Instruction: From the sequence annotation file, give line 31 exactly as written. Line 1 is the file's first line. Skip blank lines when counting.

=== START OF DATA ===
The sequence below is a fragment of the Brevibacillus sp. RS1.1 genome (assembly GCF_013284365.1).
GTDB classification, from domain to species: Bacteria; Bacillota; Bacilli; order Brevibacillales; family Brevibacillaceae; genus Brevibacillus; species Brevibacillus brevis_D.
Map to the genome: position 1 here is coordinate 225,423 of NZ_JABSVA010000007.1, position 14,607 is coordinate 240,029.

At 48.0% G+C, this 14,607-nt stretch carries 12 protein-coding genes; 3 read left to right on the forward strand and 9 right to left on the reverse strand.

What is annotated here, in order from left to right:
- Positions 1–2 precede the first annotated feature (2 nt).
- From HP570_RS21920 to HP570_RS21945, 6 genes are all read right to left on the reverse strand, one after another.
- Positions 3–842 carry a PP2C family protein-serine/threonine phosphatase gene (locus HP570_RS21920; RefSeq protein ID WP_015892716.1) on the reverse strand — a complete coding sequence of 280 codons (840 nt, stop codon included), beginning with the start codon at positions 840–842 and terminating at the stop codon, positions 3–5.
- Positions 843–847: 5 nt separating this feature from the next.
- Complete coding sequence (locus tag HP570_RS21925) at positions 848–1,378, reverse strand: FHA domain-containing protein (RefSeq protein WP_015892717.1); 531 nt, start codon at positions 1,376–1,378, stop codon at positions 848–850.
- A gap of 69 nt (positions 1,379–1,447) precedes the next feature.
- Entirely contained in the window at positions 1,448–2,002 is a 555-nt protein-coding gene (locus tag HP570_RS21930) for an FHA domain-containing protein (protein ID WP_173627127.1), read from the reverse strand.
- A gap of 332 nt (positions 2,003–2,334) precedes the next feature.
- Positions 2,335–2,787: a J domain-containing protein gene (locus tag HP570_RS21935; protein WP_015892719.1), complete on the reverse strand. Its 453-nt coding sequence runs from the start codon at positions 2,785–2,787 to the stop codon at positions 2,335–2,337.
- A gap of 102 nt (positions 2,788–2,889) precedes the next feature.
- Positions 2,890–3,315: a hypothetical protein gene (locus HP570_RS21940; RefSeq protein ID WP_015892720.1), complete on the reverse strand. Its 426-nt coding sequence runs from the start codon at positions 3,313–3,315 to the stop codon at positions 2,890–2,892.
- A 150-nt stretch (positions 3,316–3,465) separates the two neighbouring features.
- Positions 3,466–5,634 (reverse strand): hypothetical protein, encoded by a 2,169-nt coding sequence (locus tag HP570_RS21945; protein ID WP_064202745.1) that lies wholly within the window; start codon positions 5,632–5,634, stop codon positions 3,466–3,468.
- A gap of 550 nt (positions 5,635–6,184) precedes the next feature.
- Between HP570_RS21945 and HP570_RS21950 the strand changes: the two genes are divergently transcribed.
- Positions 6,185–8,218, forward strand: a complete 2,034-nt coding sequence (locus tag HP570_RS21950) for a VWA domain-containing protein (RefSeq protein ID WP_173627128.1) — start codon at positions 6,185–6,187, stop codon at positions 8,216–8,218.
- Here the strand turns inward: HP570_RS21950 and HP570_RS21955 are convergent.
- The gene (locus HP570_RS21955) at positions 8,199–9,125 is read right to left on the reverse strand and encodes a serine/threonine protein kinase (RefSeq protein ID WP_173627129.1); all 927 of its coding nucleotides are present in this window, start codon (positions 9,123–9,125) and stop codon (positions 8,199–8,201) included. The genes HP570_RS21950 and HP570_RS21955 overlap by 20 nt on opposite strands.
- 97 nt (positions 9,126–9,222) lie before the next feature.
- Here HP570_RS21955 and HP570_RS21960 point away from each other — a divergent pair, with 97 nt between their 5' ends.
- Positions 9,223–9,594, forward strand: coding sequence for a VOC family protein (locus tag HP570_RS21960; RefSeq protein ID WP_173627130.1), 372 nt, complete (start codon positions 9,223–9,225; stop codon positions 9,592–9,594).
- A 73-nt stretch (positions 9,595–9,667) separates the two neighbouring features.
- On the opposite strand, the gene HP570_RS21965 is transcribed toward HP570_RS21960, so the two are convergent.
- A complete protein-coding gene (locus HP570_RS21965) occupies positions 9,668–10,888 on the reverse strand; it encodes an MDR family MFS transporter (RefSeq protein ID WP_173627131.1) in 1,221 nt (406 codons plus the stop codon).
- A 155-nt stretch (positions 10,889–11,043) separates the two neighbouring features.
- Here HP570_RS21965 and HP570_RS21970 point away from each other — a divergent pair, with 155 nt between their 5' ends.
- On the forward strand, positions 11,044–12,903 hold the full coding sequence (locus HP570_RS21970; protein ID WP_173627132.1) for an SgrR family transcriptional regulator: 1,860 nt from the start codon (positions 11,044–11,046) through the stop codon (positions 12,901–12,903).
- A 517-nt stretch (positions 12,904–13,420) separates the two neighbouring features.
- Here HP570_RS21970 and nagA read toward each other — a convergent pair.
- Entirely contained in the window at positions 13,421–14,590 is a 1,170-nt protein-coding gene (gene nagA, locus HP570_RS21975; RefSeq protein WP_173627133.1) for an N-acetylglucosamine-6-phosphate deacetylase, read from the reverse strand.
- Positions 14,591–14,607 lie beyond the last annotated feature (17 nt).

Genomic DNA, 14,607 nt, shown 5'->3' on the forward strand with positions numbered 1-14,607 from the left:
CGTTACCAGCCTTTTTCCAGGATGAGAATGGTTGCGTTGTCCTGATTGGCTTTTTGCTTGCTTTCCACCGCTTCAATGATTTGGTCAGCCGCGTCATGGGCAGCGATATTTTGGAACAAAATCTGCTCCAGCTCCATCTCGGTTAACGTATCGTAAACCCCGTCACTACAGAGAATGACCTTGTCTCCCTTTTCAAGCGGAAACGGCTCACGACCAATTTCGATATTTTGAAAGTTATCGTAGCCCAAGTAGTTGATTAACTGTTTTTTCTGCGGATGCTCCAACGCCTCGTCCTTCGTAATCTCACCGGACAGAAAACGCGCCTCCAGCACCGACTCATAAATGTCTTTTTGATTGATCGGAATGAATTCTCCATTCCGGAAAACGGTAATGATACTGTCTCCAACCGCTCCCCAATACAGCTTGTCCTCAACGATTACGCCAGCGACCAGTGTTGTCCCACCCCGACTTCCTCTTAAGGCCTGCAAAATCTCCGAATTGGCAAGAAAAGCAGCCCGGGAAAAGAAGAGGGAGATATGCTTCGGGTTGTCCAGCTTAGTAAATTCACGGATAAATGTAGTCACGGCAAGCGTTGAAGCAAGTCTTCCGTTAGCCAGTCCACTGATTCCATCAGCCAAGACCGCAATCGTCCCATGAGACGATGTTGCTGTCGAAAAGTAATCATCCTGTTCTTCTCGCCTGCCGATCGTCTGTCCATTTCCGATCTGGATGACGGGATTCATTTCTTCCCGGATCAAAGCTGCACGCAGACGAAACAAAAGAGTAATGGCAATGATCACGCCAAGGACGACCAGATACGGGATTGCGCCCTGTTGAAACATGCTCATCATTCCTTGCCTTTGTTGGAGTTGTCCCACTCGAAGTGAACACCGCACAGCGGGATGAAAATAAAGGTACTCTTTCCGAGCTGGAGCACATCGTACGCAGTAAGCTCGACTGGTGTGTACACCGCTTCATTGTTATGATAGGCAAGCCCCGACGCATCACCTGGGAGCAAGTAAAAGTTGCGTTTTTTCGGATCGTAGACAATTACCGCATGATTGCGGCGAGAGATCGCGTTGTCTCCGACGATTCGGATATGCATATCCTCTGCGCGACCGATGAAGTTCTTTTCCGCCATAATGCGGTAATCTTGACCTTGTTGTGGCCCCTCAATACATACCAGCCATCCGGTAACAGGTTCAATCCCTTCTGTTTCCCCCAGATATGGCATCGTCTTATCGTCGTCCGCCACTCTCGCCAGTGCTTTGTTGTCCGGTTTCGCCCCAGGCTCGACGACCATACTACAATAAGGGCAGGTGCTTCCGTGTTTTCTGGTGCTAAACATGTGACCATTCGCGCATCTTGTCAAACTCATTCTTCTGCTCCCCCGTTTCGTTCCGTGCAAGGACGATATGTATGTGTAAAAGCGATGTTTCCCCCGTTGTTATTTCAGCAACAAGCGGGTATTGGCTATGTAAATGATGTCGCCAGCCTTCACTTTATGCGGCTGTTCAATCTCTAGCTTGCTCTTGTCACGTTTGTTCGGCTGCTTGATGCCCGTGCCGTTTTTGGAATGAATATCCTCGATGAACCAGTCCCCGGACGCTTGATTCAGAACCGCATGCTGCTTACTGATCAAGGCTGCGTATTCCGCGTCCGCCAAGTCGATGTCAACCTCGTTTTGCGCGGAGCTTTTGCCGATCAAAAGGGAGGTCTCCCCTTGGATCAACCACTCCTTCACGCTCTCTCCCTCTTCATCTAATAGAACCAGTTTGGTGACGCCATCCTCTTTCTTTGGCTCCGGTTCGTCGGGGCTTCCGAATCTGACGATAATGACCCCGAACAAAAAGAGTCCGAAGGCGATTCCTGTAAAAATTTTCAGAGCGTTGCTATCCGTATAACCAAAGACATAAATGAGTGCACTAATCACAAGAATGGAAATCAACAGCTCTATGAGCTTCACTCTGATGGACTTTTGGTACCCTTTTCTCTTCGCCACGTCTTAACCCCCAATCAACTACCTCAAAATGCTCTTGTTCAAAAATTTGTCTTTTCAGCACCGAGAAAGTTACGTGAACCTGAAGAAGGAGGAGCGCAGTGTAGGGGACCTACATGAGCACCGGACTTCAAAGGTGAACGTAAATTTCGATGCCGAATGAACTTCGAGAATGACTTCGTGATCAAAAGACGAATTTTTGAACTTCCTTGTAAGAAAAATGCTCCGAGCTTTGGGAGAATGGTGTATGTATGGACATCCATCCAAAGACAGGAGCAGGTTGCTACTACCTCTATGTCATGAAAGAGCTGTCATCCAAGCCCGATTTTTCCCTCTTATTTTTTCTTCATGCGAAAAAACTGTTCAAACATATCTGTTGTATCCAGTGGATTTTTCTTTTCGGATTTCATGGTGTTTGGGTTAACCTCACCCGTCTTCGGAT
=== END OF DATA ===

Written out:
- Here HP570_RS21965 and HP570_RS21970 point away from each other — a divergent pair, with 155 nt between their 5' ends.